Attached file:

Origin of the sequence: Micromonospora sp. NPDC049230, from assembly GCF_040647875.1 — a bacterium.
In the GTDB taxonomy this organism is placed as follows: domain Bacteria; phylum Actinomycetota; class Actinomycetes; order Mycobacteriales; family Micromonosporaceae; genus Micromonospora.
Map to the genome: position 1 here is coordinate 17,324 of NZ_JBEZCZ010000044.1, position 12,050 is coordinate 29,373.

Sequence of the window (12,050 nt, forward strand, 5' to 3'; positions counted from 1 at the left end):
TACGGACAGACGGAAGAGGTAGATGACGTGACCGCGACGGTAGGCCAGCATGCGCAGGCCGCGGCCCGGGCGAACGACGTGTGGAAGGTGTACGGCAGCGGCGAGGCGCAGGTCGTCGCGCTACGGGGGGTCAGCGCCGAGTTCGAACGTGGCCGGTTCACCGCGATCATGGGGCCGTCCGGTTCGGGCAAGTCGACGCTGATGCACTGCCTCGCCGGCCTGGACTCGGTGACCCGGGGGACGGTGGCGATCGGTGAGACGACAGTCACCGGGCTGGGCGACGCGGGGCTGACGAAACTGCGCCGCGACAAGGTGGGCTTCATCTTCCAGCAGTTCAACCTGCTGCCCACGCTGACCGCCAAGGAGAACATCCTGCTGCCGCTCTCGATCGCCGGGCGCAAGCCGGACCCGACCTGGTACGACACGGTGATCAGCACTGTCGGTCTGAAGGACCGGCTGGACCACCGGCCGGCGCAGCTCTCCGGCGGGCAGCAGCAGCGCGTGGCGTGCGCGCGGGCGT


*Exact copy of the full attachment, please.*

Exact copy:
Origin of the sequence: Micromonospora sp. NPDC049230, from assembly GCF_040647875.1 — a bacterium.
In the GTDB taxonomy this organism is placed as follows: domain Bacteria; phylum Actinomycetota; class Actinomycetes; order Mycobacteriales; family Micromonosporaceae; genus Micromonospora.
Map to the genome: position 1 here is coordinate 17,324 of NZ_JBEZCZ010000044.1, position 12,050 is coordinate 29,373.

Sequence of the window (12,050 nt, forward strand, 5' to 3'; positions counted from 1 at the left end):
TACGGACAGACGGAAGAGGTAGATGACGTGACCGCGACGGTAGGCCAGCATGCGCAGGCCGCGGCCCGGGCGAACGACGTGTGGAAGGTGTACGGCAGCGGCGAGGCGCAGGTCGTCGCGCTACGGGGGGTCAGCGCCGAGTTCGAACGTGGCCGGTTCACCGCGATCATGGGGCCGTCCGGTTCGGGCAAGTCGACGCTGATGCACTGCCTCGCCGGCCTGGACTCGGTGACCCGGGGGACGGTGGCGATCGGTGAGACGACAGTCACCGGGCTGGGCGACGCGGGGCTGACGAAACTGCGCCGCGACAAGGTGGGCTTCATCTTCCAGCAGTTCAACCTGCTGCCCACGCTGACCGCCAAGGAGAACATCCTGCTGCCGCTCTCGATCGCCGGGCGCAAGCCGGACCCGACCTGGTACGACACGGTGATCAGCACTGTCGGTCTGAAGGACCGGCTGGACCACCGGCCGGCGCAGCTCTCCGGCGGGCAGCAGCAGCGCGTGGCGTGCGCGCGGGCGT